Clinical and blood count findings in dogs naturally infected with Dirofilaria immitis


heartworm, clinical signs, complete blood count, lung inflammation.

How to Cite

Bendas, A. J. R., Alberigi, B., Galardo, S., Labarthe, N., & Mendes-de-Almeida, F. (2022). Clinical and blood count findings in dogs naturally infected with Dirofilaria immitis . Brazilian Journal of Veterinary Medicine, 44, e001922.


Dirofilaria immitis is a nematode that infects canids worldwide as well as other mammalian species, including humans. Worms and dogs are well adapted to one another, making dogs the best urban host for the parasite. Nevertheless, 30% of dogs do not sufficiently present microfilaremia, that is, the low larval load impairs transmission by mosquitoes and diagnosis by its detection in the blood samples. Therefore, the canine diagnosis must always include a microfilaria test and serological tests to detect adult worm antigens. To describe the clinical findings in naturally infected dogs in Rio de Janeiro, 34 dogs were included in the study. All dogs were evaluated for history, anamnesis, physical examination, complete blood count (CBC), D. immitis testing for antigens (ELISA test SNAP 4Dx Plus®), and microfilarial burden. The most frequent complaint from the owners was coughing (14.7%, 5/34). The most common CBC finding was eosinophilia (29.4%), followed by thrombocytopenia (26.5%) and neutrophilia (14.7%). Of the 34 animals, 91.2% were microfilaremic, with a mean count of 11.939 microfilaria/mL. Veterinarians working in areas endemic to D. immitis should always undergo screening tests and pulmonary auscultation, and increased expiratory sounds, even in the absence of coughing, can be considered a sign of the disease, along with eosinophilia, thrombocytopenia, and neutrophilia.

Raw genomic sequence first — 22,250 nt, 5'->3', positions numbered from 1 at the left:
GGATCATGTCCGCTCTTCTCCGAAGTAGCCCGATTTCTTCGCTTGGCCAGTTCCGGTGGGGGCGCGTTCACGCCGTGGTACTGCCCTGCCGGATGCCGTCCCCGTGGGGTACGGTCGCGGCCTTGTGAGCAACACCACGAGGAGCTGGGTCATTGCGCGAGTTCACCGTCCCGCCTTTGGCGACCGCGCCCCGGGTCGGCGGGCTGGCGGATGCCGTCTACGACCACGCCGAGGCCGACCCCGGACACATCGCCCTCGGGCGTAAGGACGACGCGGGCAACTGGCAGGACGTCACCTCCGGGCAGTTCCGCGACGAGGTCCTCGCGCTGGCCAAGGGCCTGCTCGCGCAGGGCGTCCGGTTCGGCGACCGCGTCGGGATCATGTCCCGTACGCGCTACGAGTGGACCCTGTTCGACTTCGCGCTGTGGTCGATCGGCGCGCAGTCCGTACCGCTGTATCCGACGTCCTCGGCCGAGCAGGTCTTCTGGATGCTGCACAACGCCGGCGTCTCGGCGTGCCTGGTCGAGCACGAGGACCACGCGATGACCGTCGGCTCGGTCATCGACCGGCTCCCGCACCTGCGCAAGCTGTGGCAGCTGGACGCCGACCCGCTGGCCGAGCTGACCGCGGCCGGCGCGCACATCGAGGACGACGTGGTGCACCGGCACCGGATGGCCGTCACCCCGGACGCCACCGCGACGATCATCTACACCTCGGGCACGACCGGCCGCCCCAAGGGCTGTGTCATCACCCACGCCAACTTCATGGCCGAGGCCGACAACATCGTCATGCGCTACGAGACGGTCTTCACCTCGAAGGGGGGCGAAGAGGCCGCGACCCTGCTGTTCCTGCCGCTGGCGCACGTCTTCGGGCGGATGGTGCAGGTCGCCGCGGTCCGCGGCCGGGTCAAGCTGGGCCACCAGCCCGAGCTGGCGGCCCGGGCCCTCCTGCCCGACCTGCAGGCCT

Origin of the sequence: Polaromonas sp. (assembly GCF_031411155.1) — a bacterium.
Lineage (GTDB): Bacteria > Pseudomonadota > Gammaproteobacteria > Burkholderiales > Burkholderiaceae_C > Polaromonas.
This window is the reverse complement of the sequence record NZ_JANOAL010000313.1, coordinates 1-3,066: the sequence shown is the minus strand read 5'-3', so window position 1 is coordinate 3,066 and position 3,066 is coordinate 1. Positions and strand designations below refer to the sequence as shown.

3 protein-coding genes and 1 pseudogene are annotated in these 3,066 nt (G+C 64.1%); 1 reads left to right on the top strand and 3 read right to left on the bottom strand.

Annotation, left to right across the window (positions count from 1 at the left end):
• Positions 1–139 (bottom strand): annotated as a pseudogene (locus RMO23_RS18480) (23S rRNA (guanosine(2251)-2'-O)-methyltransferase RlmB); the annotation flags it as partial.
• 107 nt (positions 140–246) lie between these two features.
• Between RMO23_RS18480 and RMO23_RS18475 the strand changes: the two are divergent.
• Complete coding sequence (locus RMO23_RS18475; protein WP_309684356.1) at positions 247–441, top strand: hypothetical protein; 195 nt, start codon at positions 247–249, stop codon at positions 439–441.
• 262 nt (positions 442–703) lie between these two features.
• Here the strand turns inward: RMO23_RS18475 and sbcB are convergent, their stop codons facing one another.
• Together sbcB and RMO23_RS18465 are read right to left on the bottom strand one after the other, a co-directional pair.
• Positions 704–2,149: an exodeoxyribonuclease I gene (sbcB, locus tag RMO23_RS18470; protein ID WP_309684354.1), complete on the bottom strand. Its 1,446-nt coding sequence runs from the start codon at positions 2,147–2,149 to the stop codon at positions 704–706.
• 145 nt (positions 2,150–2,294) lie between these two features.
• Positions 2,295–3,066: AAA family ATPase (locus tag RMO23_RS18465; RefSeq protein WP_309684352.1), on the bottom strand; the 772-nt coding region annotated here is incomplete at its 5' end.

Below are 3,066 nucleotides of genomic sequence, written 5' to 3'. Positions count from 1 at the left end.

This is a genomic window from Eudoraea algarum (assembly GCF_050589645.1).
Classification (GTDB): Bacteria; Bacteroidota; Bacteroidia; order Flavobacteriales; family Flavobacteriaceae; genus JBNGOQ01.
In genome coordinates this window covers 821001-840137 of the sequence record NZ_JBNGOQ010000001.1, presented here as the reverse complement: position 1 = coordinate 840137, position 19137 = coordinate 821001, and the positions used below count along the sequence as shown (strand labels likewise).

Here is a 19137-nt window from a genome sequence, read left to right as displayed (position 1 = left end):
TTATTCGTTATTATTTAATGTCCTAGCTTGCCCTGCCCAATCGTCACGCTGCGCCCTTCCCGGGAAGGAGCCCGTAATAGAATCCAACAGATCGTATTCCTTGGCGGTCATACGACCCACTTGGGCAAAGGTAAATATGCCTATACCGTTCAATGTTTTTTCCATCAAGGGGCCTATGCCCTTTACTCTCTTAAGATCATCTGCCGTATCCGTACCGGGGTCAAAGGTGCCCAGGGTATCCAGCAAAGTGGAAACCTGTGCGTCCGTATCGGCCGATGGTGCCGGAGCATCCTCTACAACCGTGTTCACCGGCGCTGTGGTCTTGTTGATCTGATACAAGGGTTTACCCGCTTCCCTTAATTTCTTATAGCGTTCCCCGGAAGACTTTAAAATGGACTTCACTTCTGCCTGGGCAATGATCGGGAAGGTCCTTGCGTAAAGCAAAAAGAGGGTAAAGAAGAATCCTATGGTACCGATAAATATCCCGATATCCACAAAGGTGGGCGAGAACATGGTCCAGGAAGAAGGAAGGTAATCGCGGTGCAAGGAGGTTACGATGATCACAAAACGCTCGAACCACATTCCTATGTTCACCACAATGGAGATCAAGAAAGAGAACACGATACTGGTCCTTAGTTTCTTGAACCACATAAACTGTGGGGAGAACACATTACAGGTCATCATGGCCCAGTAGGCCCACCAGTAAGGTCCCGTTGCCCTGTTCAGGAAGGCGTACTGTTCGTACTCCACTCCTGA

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Copyright (c) 2022 Alexandre José Rodrigues Bendas, Bruno Alberigi, Suzane Galardo, Norma Labarthe, Flavya Mendes-de-Almeida